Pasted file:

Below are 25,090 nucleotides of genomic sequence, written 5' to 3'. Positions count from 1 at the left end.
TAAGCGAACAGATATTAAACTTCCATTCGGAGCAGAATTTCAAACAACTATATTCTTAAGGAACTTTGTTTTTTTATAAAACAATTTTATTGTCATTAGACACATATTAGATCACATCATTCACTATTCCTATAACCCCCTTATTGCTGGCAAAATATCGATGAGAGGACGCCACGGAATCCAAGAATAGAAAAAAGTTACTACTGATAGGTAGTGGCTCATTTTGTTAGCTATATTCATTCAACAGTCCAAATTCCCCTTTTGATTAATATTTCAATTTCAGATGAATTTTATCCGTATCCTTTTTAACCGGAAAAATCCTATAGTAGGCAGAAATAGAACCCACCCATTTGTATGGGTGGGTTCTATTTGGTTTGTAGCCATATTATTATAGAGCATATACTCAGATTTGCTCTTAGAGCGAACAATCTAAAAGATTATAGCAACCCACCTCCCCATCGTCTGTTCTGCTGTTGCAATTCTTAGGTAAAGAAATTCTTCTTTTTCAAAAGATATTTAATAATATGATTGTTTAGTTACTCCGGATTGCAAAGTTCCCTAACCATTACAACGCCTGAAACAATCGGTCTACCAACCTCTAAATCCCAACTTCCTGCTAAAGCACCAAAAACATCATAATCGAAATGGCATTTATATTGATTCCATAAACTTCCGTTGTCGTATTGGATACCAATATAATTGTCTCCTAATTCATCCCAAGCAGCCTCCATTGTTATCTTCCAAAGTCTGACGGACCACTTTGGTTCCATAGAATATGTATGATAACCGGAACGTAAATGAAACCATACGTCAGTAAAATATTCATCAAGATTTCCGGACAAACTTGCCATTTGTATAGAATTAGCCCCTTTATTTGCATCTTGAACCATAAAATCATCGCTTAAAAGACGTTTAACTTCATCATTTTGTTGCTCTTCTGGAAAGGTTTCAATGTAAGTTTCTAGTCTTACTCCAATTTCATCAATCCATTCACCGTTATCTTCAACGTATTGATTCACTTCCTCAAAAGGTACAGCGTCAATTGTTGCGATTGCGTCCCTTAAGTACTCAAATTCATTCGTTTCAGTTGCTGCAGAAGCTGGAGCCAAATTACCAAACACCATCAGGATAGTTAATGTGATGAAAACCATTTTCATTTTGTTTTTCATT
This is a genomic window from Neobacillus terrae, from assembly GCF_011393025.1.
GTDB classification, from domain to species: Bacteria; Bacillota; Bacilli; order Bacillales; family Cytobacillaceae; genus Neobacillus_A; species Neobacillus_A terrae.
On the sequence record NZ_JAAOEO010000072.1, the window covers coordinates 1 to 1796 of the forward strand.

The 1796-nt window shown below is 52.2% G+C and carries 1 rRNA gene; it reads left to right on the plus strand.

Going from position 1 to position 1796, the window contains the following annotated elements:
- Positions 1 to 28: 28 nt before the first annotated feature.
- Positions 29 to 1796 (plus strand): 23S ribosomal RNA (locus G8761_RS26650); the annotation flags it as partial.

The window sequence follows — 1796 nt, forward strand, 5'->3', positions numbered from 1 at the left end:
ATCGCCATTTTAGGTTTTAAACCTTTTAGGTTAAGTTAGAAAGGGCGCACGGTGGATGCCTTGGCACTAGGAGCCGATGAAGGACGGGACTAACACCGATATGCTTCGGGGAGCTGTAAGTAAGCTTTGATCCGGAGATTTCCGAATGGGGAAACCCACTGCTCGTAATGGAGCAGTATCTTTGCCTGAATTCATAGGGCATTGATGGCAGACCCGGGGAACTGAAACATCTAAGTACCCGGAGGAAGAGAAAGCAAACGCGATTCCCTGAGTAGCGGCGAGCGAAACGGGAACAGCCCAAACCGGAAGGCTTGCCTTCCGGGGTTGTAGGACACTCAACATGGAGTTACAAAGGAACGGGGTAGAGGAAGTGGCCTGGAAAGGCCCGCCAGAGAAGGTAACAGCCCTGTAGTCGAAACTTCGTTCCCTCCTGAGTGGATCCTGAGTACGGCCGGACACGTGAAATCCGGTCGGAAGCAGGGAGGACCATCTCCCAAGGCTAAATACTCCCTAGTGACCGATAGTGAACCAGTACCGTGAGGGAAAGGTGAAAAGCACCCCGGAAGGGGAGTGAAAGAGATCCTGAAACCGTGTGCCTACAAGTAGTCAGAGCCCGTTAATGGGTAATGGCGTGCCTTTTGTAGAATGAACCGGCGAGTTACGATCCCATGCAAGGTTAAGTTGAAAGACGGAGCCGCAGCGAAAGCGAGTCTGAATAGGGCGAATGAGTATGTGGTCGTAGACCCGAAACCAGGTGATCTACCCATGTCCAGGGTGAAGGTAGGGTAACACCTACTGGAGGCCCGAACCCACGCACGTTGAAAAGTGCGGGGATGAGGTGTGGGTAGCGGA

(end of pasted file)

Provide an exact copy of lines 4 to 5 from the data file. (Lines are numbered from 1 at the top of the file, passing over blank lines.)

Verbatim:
GTDB classification, from domain to species: Bacteria; Bacillota; Bacilli; order Bacillales; family Cytobacillaceae; genus Neobacillus_A; species Neobacillus_A terrae.
On the sequence record NZ_JAAOEO010000072.1, the window covers coordinates 1 to 1796 of the forward strand.